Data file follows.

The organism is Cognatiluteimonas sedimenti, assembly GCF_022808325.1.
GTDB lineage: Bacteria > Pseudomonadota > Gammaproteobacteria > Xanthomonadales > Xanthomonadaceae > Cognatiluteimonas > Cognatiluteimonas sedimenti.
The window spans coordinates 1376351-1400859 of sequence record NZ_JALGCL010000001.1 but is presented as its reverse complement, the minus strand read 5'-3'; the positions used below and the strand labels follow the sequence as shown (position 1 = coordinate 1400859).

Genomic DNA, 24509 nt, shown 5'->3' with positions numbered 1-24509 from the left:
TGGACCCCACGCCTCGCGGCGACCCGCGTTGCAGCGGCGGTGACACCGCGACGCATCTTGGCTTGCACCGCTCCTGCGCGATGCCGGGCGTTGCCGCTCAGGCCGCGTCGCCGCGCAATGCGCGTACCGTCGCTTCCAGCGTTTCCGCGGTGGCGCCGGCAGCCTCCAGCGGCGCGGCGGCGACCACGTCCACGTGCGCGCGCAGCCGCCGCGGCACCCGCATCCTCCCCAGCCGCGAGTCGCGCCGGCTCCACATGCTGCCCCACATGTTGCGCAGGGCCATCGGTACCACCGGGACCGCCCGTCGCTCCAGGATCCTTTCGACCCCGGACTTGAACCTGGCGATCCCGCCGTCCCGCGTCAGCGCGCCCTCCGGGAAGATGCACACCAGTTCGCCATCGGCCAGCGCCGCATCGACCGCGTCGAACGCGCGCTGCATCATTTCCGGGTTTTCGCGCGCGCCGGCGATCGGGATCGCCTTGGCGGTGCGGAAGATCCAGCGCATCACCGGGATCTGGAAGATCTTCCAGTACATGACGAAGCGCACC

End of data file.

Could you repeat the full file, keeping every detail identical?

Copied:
The organism is Cognatiluteimonas sedimenti, assembly GCF_022808325.1.
GTDB lineage: Bacteria > Pseudomonadota > Gammaproteobacteria > Xanthomonadales > Xanthomonadaceae > Cognatiluteimonas > Cognatiluteimonas sedimenti.
The window spans coordinates 1376351-1400859 of sequence record NZ_JALGCL010000001.1 but is presented as its reverse complement, the minus strand read 5'-3'; the positions used below and the strand labels follow the sequence as shown (position 1 = coordinate 1400859).

Genomic DNA, 24509 nt, shown 5'->3' with positions numbered 1-24509 from the left:
TGGACCCCACGCCTCGCGGCGACCCGCGTTGCAGCGGCGGTGACACCGCGACGCATCTTGGCTTGCACCGCTCCTGCGCGATGCCGGGCGTTGCCGCTCAGGCCGCGTCGCCGCGCAATGCGCGTACCGTCGCTTCCAGCGTTTCCGCGGTGGCGCCGGCAGCCTCCAGCGGCGCGGCGGCGACCACGTCCACGTGCGCGCGCAGCCGCCGCGGCACCCGCATCCTCCCCAGCCGCGAGTCGCGCCGGCTCCACATGCTGCCCCACATGTTGCGCAGGGCCATCGGTACCACCGGGACCGCCCGTCGCTCCAGGATCCTTTCGACCCCGGACTTGAACCTGGCGATCCCGCCGTCCCGCGTCAGCGCGCCCTCCGGGAAGATGCACACCAGTTCGCCATCGGCCAGCGCCGCATCGACCGCGTCGAACGCGCGCTGCATCATTTCCGGGTTTTCGCGCGCGCCGGCGATCGGGATCGCCTTGGCGGTGCGGAAGATCCAGCGCATCACCGGGATCTGGAAGATCTTCCAGTACATGACGAAGCGCACC